United States District Court, D. Nevada
M. NAVARRO, CHIEF JUDGE UNITED STATES DISTRICT JUDGE
before the Court is the Motion for Attorneys' Fees, (ECF
No. 59), filed by Defendant Consumer Opinion LLC
(“Defendant”). Plaintiff Abbey Dental Center,
Inc. (“Plaintiff”) filed a Response, (ECF No.
63), and Defendant filed a Reply, (ECF No. 67).
pending before the Court is the Motion for Determination as
to Entitlement to Costs and Attorneys' Fees, (ECF No.
71), filed by Defendant. Plaintiff filed a Response, (ECF No.
73), and Defendant filed a Reply, (ECF No. 74). For the
reasons discussed below, the Court DENIES
case arises out of Plaintiff's trademark dispute under
the Lanham Act, 15 U.S.C. §§ 1114, 1125, regarding
Plaintiff's registered trademark of “Abbey
Dental.” (First Am. Compl. (“FAC”)
¶¶ 9-10, ECF No. 28). On October 27, 2015,
Plaintiff filed its Complaint, (ECF No. 1), and on December
8, 2016, Plaintiff filed its First Amended Complaint.
Defendant filed Motions to Dismiss, (ECF Nos. 25, 30), for
both of Plaintiff's Complaints and alleged that
Plaintiff's suit is a Strategic Lawsuit Against Public
Participation (“SLAPP”) under Nevada Revised
Statute (“NRS”) § 41.635-70
(“Anti-SLAPP Statute”). (See, e.g., Sec.
Mot. to Dismiss 2:18-23, ECF No. 30). Additionally, Defendant
filed a Motion for Summary Judgment, (ECF No. 31).
20, 2017, Plaintiff filed a Motion to Dismiss without
Prejudice Pursuant to Federal Rule of Civil Procedure
(“FRCP”) 41(a). (ECF No. 48). Plaintiff sought to
dismiss its own action because it was “no longer
financially practicable to continue prosecuting this
matter.” (Pl.'s Mot. to Dismiss 2:9, 2:21). On
August 10, 2017, the Court granted Plaintiff's Motion to
Dismiss and dismissed the case without prejudice.
(See Order 6:5-6, ECF No. 51) (hereinafter
same day, Defendant filed a Motion to Alter or Amend
Judgment, (ECF No. 54), where Defendant requested
clarification on whether it can file a motion for
attorneys' fees. On November 19, 2017, the Court granted
Defendant's Motion and allowed it to file a separate
motion for attorneys' fees. Defendant now has two pending
Motions for Attorneys' Fees before the Court, (ECF Nos.
protect a defendant's interests when a dismissal is
without prejudice, a court can condition a dismissal upon the
payment of “appropriate costs and attorney fees.”
Westlands Water Dist. v. United States, 100 F.3d 94,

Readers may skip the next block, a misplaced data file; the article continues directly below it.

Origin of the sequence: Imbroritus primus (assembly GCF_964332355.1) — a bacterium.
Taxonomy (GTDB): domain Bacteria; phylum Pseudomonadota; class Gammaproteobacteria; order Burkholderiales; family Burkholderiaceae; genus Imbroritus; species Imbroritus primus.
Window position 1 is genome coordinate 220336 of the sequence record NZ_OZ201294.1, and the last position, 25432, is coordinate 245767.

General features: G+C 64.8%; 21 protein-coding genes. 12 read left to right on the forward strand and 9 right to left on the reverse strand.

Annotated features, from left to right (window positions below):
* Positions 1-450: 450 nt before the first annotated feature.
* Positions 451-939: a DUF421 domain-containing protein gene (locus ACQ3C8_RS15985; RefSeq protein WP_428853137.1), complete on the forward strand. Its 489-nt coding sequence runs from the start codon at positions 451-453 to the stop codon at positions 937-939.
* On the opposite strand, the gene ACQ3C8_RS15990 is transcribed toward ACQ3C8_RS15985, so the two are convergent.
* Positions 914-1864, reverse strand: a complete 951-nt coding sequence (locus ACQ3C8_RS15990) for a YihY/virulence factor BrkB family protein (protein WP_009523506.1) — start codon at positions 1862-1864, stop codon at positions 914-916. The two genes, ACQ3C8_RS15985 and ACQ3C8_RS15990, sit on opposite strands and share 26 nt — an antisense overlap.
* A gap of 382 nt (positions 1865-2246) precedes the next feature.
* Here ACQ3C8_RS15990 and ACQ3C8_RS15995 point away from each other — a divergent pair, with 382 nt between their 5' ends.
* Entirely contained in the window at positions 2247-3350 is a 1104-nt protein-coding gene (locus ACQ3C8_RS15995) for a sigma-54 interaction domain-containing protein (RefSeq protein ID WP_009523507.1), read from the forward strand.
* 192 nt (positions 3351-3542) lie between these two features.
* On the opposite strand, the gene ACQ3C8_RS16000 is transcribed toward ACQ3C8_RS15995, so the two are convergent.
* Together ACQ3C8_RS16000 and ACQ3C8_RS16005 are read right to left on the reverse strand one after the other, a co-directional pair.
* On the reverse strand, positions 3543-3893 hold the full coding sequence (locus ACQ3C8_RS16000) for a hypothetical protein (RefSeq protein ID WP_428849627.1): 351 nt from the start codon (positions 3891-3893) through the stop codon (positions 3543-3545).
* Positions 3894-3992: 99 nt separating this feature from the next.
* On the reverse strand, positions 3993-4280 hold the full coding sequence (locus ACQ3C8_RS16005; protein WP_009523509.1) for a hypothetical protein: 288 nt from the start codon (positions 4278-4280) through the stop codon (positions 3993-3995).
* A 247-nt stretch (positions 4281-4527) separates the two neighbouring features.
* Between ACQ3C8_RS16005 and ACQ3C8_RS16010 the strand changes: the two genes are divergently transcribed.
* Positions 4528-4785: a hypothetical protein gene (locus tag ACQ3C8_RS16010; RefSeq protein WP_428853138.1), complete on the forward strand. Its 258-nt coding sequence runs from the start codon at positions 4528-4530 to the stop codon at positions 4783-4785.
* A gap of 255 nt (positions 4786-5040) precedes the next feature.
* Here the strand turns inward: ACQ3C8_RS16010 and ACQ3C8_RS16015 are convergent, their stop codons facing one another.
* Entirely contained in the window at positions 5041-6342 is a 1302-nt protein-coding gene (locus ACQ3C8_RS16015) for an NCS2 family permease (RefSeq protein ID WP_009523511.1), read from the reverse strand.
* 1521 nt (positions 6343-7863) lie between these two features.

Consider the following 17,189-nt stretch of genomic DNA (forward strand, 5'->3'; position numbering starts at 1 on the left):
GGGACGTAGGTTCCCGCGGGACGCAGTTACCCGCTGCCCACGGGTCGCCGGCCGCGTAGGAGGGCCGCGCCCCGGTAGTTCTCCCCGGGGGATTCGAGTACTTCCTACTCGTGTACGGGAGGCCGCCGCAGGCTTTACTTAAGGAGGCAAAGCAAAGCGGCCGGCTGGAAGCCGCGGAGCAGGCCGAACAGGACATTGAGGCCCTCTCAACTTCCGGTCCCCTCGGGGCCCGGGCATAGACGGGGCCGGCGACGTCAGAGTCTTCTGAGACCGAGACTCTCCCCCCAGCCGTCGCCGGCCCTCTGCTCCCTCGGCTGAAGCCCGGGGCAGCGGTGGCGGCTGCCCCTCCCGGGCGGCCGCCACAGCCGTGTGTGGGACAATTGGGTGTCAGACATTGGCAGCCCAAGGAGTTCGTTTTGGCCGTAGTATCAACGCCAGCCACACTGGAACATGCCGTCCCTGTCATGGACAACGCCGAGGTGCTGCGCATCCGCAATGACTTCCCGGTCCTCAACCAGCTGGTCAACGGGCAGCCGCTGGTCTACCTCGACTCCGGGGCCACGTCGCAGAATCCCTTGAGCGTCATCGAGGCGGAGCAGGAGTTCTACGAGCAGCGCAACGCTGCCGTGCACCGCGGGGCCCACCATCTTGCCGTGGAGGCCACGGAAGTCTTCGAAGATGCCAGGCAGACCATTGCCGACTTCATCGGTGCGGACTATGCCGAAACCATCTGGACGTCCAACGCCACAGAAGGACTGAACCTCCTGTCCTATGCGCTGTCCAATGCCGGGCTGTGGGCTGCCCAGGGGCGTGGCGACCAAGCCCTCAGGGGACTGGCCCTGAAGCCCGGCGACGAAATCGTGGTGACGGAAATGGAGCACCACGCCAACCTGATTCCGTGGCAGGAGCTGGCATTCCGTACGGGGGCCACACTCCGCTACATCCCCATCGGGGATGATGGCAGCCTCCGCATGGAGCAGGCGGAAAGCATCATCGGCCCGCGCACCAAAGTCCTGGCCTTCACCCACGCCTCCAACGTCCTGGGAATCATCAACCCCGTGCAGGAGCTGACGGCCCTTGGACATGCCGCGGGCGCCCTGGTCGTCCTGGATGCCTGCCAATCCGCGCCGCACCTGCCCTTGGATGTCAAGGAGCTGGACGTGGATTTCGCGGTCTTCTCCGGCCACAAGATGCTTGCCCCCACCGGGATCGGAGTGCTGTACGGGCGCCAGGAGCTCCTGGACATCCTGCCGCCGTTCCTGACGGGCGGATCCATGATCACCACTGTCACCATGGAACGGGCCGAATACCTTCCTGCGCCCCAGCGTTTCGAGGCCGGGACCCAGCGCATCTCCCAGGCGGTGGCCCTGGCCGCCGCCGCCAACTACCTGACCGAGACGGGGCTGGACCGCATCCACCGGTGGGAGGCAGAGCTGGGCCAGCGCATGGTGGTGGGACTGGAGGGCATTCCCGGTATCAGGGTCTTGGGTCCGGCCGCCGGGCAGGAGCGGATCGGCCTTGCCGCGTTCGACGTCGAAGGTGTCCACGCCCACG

97 (9th Cir. 1996). However, the “[i]mposition of costs
and fees as a condition for dismissing without prejudice is
not mandatory.” Id.; accord. Stevedoring
Servs. of Am. v. Armilla Intern. B.V., 889 F.2d 919, 921
(9th Cir. 1989). Further, the Ninth Circuit has held that
“Fed. R. Civ. P. 41(a)(2) in itself is not
‘specific statutory authority' for the imposition
of sanctions against an attorney.” Heckethorn v.
Sunan Corp., 992 F.2d 240, 242 (9th Cir. 1993).
the presumption that an attorney is generally not liable for
fees unless that prospect is spelled out, it would be
incongruous to conclude from the broad language of
Fed.R.Civ.P. 41(a)(2) that an attorney could be sanctioned by
authority of this rule alone.” Id. at 242;
see also Int'l Union of Petroleum & Indus.
Workers v. Western Indus. Maintenance, Inc., 707 F.2d
425, 428 (9th Cir. 1983) (“[A]bsent contractual or
statutory authorization, a prevailing litigant ordinarily may
not collect attorneys' fees.”). Thus, the district
court must have an independent basis to impose fees and costs
as a condition of voluntary dismissal. Heckethorn,
922 F.2d at 242.
argues that it is entitled to $69, 912.50 in attorneys'
fees pursuant to 15 U.S.C. § 1117(a) (“Lanham
Act”) and Nevada Revised Statute (“NRS”)
§ 47.670(1)(a). (See Mot. for Att'ys'
Fees 8:11-15, ECF No. 59); (see also Mot. for
Determination as to Entitlement to Costs and Att'ys'
Fees (“Mot. for Det.”) 1:24-26, ECF No. 71). The
Court will address each in turn.
15 U.S.C. § 1117(a), a court may award reasonable
attorneys' fees to the prevailing party in
“exceptional cases.” Gracie v. Gracie,
217 F.3d 1060, 1068 (9th Cir. 2000) (quoting 15 U.S.C. §
1117(a)). While the statute does not define the term
“exceptional, ” generally a trademark case is
exceptional when the court finds that the defendant acted
maliciously, fraudulently, deliberately, or willfully.
Earthquake Sound Corp. v. Bumper Indus., 352 F.3d
1210, 1216 (9th Cir. 2003); Rio Props., Inc. v. Rio
Int'l Interlink, 284 F.3d 1007, 1023 (9th Cir. 2002)
(upholding an award of attorneys' fees under §
1117(a) based on finding that defendant acted
“knowingly, maliciously, and oppressively, and with
intent to . . . injure”). Exceptional circumstances
further include when “a plaintiff's case is
groundless, unreasonable, vexatious, or pursued in bad
faith.” Interstellar Starship ...